2. I’ve been a long time blog reader and love that your family is so deliberate about having meaningful, memorable moments together! I seem to remember your family doing some trips to do service abroad…do you have a few organizations you would recommend for that? I’d like to see if one would work for us

    1. We love Family Humanitarian here: (went to Africa with them back here: and I think they do such a great job), and right now we are learning a lot about an organization called CharityVision you can learn more here: We have worked quite a bit with an organization called Rising Star Outreach here: (went to India with them back here: My growing up family worked together with CHOICE Humanitarian, and Dave and I worked with Ascend Alliance (you can google those, that was before blogging days!). I hope that helps!

      1. Thank you! I’ll look into each of these. I know keeping up with this blog must take a lot of time, but I sure appreciate the the example your family provides for me!

  3. Love this so much. Intentionally doing for their grandkids. I have been a long time reader and admirer for some time. I wish I could enjoy mine but they make me so nervous. How did they travel for so many days ? I just have a hard time babysitting an evening. I do well when the parents are present. I just do not have the ability to “engage”, run out of things to do or to say. Their lives are the richer for their presence. Wish I had that strength in my fiber. Thank you so much for all your sharing. I long to read and to watch the beautiful loving family you all enjoy. Such a blessing.

    1. Cindy please know that just being present for your grandchildren is enough. No need to go on trips or plan long extended activities. Just showing interest in what they are into is enough. Tell them you love them and are proud of them. I always knew My grandparents were proud of me and that was priceless.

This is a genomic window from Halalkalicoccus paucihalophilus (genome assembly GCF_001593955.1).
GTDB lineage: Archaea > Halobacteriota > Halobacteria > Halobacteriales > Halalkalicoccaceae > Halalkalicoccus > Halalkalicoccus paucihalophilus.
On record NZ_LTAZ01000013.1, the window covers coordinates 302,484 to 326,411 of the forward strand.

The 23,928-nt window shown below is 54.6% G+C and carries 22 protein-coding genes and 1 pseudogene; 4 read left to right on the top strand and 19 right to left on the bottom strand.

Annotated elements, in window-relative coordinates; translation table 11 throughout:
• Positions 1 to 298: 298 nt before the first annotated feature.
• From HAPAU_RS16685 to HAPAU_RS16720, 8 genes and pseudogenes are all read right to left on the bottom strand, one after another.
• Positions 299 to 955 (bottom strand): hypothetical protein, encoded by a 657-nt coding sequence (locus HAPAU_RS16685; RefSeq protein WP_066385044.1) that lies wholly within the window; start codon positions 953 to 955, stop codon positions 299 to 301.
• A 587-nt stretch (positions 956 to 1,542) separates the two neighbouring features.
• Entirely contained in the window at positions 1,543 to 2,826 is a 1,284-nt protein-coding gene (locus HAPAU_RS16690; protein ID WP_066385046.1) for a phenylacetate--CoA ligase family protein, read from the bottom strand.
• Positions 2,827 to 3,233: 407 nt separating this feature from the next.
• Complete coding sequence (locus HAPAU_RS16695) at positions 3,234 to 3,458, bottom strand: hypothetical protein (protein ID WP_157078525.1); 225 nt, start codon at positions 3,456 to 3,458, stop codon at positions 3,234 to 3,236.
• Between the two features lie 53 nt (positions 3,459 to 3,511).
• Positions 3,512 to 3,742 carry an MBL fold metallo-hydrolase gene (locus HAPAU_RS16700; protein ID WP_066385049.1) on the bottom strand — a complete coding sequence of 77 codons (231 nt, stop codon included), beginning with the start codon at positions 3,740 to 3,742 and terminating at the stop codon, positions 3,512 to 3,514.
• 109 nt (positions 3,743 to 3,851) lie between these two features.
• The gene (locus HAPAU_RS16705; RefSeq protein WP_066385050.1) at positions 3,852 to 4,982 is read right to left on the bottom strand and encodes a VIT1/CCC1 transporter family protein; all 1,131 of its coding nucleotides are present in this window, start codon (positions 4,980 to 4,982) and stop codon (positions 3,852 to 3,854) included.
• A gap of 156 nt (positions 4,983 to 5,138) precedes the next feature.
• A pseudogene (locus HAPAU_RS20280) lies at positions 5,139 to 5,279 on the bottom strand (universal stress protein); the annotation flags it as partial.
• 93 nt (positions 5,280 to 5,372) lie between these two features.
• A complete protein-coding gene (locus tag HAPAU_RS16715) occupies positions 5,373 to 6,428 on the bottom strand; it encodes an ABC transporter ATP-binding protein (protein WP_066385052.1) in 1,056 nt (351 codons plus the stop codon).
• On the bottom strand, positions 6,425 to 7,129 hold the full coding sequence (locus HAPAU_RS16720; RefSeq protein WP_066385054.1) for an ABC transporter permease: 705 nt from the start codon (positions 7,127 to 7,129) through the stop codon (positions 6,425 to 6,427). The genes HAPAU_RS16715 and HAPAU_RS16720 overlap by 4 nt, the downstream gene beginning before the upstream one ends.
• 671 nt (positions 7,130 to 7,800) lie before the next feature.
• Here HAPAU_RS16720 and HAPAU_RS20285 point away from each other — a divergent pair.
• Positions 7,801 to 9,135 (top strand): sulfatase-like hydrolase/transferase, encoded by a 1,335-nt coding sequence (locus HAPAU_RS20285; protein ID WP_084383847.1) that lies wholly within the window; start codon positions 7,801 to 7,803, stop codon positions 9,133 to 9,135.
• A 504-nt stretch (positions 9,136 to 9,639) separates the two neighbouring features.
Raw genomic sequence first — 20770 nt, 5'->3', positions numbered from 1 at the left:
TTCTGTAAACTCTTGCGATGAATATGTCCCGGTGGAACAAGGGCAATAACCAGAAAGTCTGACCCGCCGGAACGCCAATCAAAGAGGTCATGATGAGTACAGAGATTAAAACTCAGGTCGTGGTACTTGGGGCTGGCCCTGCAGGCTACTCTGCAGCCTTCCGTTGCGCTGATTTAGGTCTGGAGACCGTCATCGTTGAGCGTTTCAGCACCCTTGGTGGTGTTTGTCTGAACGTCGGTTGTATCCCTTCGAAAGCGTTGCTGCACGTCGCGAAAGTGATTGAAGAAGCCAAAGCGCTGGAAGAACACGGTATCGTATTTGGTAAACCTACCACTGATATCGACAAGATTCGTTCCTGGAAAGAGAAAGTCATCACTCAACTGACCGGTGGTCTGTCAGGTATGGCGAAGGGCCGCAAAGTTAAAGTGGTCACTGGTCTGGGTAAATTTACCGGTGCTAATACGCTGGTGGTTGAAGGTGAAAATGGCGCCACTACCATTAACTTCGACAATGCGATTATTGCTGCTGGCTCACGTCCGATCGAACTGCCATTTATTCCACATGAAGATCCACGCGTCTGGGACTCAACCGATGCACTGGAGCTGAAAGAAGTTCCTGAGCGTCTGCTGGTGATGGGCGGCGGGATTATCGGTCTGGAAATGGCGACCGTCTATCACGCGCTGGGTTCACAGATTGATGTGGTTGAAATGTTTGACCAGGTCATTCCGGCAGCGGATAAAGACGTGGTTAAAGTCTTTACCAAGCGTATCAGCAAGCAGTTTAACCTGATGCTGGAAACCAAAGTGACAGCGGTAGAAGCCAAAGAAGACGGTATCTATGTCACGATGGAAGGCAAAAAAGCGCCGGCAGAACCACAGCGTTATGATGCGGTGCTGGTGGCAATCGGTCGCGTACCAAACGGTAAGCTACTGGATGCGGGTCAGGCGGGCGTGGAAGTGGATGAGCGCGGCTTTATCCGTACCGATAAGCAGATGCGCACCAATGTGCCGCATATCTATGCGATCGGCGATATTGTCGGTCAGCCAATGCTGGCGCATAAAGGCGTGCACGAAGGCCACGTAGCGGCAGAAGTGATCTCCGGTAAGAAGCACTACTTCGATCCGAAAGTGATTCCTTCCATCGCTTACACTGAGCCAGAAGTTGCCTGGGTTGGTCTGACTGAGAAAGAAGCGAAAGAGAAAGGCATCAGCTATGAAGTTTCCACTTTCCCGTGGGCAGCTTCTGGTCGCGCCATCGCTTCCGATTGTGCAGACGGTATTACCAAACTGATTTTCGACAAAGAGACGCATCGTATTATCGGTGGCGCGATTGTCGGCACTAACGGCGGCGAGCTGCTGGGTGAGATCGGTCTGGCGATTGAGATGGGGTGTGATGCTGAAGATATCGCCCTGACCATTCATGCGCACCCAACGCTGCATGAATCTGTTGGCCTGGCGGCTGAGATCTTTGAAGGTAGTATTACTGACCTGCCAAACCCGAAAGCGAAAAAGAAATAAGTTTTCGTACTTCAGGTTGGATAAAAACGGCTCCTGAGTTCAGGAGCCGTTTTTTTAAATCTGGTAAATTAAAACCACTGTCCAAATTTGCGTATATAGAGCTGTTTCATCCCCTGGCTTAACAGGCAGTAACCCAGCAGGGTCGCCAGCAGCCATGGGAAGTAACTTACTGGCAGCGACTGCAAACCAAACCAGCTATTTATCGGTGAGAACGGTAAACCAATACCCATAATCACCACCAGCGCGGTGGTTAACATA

2. I second what Molli said — just being present with them is a great gift! I was very close with my grandparents. They never had the capacity to take me on big trips or things either, but I fondly remember walking on the beach looking for driftwood together, my grandma letting me watch while she cooked and telling me stories, watching world war II documentaries with my grandpa while he told me about his time in the war, etc. Really it was the little moments and knowing that they loved me, were interested in me, and always had my back. One of my fondest memories is the time they invited me to sleep over and wake up at 2am to watch a comet together. It’s something they would have done anyway, but they invited me to be a part of it and it made me feel so special and valued. Anyway, I share all this to say — just show your grandkids you’re interested in them and invite them to do little things with you, I bet they’ll appreciate it more than you know!